5. Customise the other doors and you're ready. You can test your advent calendar at any time by playing the slide show (see above). You can click the doors in any order, so you don't have to click numbers 1 to 8 to test number 9.

I hope you enjoyed that project and that it helps you to celebrate Christmas!

Find out more about Microsoft Office

My book Microsoft Office for the Older and Wiser is out now. Through a series of projects, it shows you how to make the most of Word, Excel, PowerPoint and OneNote. You'll learn how to design letters, posters and newsletters; how to work out your holiday budgets and manage your address book with Excel; how to create a photo album with PowerPoint; and how to keep a recipe book using OneNote. There's a bonus chapter showing you how you can use email to keep in touch with friends, too. Find out more about Microsoft Office for the Older and Wiser.

Books by Sean McManus

Scratch Programming in Easy Steps

Scratch Programming in Easy Steps

Raspberry Pi For Dummies

Raspberry Pi For Dummies

Learn to program with the Scratch programming language, widely used in schools and colleges.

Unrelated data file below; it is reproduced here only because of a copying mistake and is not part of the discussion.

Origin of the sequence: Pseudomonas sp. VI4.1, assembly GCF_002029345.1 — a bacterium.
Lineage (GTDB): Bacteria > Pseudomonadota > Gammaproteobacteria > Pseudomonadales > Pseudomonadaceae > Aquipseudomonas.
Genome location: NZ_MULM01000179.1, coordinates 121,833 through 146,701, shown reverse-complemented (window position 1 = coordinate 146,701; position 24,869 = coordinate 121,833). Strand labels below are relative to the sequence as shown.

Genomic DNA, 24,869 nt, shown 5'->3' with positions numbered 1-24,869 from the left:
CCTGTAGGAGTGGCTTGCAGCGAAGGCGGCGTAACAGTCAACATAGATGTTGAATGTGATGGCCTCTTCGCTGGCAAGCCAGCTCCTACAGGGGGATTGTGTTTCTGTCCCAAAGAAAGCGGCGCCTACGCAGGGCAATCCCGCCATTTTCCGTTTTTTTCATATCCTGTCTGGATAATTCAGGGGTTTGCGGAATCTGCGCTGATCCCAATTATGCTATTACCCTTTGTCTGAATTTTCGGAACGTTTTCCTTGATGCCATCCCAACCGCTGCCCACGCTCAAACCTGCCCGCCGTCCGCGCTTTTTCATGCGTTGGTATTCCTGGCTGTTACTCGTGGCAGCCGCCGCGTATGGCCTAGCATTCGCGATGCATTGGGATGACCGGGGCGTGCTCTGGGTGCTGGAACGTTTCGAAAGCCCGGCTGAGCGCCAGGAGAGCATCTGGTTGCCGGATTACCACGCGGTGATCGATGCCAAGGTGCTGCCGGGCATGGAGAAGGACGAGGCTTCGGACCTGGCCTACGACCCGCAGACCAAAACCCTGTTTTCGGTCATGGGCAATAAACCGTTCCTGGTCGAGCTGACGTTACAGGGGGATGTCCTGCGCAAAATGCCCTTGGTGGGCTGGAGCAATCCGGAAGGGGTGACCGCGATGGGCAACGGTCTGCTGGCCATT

Set up your Pi, master Linux, learn Scratch and Python, and create your own electronics projects.

iPad for the Older and Wiser

iPad for the Older and Wiser

Web Design in Easy Steps

Web Design in Easy Steps

Get the most from your iPad. Written in a friendly and accessible tone, this bestselling book is packed with handy tricks and tips.

Learn the layout, design and navigation techniques that make a great website. Then build your own using HTML, CSS, and JavaScript.

More books

Recommended articles

Paper Raspberry Pi case

Download free book chapters and more!

Download a free case for your Raspberry Pi, and free chapters from my books about the Raspberry Pi, Scratch, web design and more!

Scratch cat and rainbow circle

10-block demos for Scratch programming

Lots of people of all ages are learning to program with Scratch. Discover some useful tricks and techniques in my 10-block Scratch demos, including special effects you can drop into your games.

Sean cartoon in 3D glasses

Make a 3D website using CSS

Learn how to make a 3D anaglyph website using CSS, that pops out of the screen when you wear red/green glasses. More webdesign tutorials.

©Sean McManus. www.sean.co.uk.